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so you might remeber me from a couple weeks ago posting about being completely terrified of jumping after doing 2 tandems well i went ahead and went for level one yesterday... and failed pretty bad my arch was shit my back legs were flopping around (not kicking) my upper body was alright, they were giving me hand signals but my brain froze. my three practice pulls went good my altitude awareness was excellent and pulled on time. my flight down with canopy was horrible thought i was exactly right on target slowly passed my target then realized i was going to miss the runway completely saw a gravel road to try to do a emergency landing and was still way to high had to avoid a powerline legs up then dodge a large patch of timber about 50 feet after that but in the end was able to pull it together and land softly in the ditch. feeling a pretty bad after failing miserably at just level one has this happened to anyone else?



You have front legs?

Seriously, you did fine. Ask your instructors about the "accuracy trick", it's a way to look at an object/spot and tell if you will land before or behind it on your current course.

James

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you are doing better than me.
I froze lost alti awareness missed 2 of my practice pulls and when it was time to pull my instructor had to pull for me oh and i landed off.

Repeated passed had no problems with the rest of my aff passed without failing another level.

Dont give up you know what to expect now get back in the air and have fun

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probablyskydivingimpairedyourorthographybutitellyoueithergobackandtryagainorgobowling



:D:D:D I didn't know you're an English teacher, Carsten.



Heh heh :ph34r::D:)

But for a more serious reply:
I only object to writing without a minimal standard. Full stops (periods), capital letters and apostrophes are necessary for easy reading. It also helps "them furreiners" reading and writing here to understand (or at least to read and comprehend articles faster.)

Some folks say they can't be bothered to use the Shift-key, indent paragraphs etc as this "only consumes time." Well, writing in a way that requires more time on the "consumer's" side (reading) may look c00l but after all it's selfish and some old farts who still believe in something called netiquette even consider it asocial...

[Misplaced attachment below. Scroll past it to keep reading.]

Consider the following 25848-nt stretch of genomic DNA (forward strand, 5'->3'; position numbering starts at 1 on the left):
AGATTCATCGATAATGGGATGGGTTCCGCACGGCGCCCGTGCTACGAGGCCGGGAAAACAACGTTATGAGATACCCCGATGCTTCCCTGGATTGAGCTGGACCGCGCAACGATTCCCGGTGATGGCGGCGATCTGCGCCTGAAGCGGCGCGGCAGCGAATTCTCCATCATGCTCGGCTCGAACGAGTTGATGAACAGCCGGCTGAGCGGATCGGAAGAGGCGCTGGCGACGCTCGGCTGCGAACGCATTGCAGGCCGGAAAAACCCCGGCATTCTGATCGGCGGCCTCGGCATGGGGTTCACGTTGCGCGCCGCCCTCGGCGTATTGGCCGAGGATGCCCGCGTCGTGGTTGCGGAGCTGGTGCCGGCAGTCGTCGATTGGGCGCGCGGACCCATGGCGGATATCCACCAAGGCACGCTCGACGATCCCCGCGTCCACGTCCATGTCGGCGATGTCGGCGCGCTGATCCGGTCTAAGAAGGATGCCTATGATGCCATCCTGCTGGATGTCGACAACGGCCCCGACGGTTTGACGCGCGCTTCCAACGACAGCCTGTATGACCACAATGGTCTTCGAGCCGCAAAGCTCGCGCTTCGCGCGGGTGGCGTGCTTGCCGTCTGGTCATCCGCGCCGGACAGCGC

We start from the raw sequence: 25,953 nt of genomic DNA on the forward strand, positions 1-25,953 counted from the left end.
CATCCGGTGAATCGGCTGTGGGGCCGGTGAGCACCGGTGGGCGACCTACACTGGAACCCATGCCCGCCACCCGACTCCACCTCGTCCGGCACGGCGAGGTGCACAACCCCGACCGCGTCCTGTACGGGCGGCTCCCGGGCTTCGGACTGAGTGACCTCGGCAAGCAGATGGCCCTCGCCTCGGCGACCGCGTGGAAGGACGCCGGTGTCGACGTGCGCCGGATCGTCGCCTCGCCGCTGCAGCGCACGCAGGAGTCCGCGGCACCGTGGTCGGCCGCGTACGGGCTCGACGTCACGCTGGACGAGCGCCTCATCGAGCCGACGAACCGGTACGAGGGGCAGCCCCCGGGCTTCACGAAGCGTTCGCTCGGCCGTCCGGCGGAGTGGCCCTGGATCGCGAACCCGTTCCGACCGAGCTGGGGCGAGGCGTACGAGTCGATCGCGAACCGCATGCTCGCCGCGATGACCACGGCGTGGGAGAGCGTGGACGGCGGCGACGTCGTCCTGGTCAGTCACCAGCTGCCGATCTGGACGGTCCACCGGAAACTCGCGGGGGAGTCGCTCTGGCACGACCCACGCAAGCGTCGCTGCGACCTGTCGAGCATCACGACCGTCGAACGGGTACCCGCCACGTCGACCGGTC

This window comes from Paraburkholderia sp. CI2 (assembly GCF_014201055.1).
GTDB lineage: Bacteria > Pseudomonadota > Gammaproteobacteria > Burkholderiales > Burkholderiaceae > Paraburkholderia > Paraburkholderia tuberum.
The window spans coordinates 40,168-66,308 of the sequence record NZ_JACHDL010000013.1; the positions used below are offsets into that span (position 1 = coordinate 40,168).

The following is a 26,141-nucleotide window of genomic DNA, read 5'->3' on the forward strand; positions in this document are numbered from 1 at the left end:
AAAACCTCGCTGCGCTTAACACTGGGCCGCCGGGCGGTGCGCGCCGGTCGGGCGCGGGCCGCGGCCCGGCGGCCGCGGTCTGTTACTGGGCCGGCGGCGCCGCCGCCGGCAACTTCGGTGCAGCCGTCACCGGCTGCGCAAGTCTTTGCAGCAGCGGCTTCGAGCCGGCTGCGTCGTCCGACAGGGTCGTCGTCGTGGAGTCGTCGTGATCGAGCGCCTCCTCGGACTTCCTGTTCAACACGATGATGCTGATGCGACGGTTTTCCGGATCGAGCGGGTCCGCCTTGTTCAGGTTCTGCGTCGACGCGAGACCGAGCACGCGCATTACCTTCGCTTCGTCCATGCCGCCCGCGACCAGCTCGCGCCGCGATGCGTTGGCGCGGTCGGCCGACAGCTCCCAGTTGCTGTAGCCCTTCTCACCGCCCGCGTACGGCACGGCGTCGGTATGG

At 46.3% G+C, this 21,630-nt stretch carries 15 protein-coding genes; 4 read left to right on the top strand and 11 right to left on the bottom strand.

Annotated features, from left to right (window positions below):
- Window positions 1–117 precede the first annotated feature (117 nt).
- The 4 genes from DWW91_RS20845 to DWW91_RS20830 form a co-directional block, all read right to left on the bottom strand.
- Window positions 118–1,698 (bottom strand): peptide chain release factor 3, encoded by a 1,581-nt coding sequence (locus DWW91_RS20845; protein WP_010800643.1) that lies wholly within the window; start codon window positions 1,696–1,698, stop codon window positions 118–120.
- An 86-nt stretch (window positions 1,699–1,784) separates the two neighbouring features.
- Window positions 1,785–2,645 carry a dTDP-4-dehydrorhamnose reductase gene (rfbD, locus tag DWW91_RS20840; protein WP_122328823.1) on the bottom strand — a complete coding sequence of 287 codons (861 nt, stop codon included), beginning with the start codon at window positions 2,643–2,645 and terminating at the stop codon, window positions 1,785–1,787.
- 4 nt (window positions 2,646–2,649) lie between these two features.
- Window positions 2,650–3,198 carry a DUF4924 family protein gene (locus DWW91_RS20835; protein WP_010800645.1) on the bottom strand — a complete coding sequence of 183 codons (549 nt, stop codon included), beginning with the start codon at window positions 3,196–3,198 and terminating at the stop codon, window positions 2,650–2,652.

So it got less to do with teaching a certain subject than with adhering to basic standards of text production that are already taught in grade 6 or 7. :P
The sky is not the limit. The ground is.

The Society of Skydiving Ducks

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probablyskydivingimpairedyourorthographybutitellyoueithergobackandtryagainorgobowling



:D:D:D I didn't know you're an English teacher, Carsten.



Heh heh :ph34r::D:)

But for a more serious reply:
I only object to writing without a minimal standard. Full stops (periods), capital letters and apostrophes are necessary for easy reading. It also helps "them furreiners" reading and writing here to understand (or at least to read and comprehend articles faster.)

Some folks say they can't be bothered to use the Shift-key, indent paragraphs etc as this "only consumes time." Well, writing in a way that requires more time on the "consumer's" side (reading) may look c00l but after all it's selfish and some old farts who still believe in something called netiquette even consider it asocial...

So it got less to do with teaching a certain subject than with adhering to basic standards of text production that are already taught in grade 6 or 7. :P



+1 It is lazy and selfish.

Sparky
My idea of a fair fight is clubbing baby seals

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1. You didn't fail. You said practice pulls went well and you deployed only our own. You accomplished the most important objective on a cat A dive.
A cat A dive is also about getting through the brain lock that everyone goes through.
I do have to ask, where did you jump? Most DZs use radio to assist first jump students under canopy.
This is the paradox of skydiving. We do something very dangerous, expose ourselves to a totally unnecesary risk, and then spend our time trying to make it safer.

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Hey! Don't take it too hard. You did not fail at anything! Skydiving is a high-risk sport and I am sure that your instructors wanted to make sure that you understand the objectives before you move on to next level. Learn from your mistakes and focus on improvement you can do on next jump. Nobody is perfect but, we all can strive for greatness.

Relax, learn, and have fun!B|

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So your arch was bad on your first jump ever? Well, duh. How many people are great at something the first time they try it? Not many.

Failed miserably? You maintained altitude awareness, pulled for yourself, recognized that you weren't going to make the DZ, found an out, avoided power lines and a pile of logs. All without a radio. On your first jump ever. That sounds pretty damn good to me.

Relax, learn from what happened and improve. Chances are you'll be fine.